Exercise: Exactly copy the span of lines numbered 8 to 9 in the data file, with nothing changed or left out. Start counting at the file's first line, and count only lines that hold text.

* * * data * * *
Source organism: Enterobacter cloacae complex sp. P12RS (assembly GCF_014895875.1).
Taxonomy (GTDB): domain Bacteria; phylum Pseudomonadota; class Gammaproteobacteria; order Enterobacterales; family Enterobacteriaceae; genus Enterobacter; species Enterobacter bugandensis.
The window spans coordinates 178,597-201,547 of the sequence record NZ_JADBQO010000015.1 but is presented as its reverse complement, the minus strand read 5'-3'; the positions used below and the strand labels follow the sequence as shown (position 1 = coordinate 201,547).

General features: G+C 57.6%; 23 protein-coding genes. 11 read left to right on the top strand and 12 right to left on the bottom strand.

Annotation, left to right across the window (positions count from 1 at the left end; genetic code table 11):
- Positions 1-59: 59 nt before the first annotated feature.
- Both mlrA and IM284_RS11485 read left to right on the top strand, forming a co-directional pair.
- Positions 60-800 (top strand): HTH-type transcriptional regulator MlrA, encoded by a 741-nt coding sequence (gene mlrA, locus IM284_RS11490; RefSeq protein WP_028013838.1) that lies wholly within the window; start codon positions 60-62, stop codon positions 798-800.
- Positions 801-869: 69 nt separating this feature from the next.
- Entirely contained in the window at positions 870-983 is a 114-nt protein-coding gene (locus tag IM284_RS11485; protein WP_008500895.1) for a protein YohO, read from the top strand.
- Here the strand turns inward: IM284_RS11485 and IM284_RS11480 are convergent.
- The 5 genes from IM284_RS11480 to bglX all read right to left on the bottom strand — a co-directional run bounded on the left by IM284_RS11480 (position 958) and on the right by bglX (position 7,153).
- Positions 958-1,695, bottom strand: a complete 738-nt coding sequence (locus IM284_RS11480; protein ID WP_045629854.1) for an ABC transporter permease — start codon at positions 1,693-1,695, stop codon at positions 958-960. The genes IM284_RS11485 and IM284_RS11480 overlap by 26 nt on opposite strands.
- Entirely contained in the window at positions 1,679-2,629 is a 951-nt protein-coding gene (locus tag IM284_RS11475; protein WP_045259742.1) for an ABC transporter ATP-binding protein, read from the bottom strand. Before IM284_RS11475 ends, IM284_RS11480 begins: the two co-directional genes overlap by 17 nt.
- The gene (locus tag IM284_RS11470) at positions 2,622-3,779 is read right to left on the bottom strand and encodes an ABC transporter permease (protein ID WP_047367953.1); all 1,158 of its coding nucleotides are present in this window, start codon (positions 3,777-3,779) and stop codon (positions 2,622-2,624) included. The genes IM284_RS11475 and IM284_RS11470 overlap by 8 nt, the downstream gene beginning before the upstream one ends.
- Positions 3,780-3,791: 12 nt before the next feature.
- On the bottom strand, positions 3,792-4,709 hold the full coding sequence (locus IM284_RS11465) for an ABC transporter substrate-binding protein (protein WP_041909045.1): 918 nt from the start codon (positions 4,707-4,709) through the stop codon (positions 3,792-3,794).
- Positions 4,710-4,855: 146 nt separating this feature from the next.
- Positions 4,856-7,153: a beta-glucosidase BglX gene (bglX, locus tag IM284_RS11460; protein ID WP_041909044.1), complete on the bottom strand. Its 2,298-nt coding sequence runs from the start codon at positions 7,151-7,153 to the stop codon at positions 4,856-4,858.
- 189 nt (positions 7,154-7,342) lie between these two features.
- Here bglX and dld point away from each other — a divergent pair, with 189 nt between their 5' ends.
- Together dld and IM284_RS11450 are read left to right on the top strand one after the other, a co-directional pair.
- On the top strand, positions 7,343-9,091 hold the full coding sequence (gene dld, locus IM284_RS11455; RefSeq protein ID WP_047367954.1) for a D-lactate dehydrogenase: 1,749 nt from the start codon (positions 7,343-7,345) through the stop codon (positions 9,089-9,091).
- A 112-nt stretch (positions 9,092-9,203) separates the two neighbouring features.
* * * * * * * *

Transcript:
- Positions 60-800 (top strand): HTH-type transcriptional regulator MlrA, encoded by a 741-nt coding sequence (gene mlrA, locus IM284_RS11490; RefSeq protein WP_028013838.1) that lies wholly within the window; start codon positions 60-62, stop codon positions 798-800.
- Positions 801-869: 69 nt separating this feature from the next.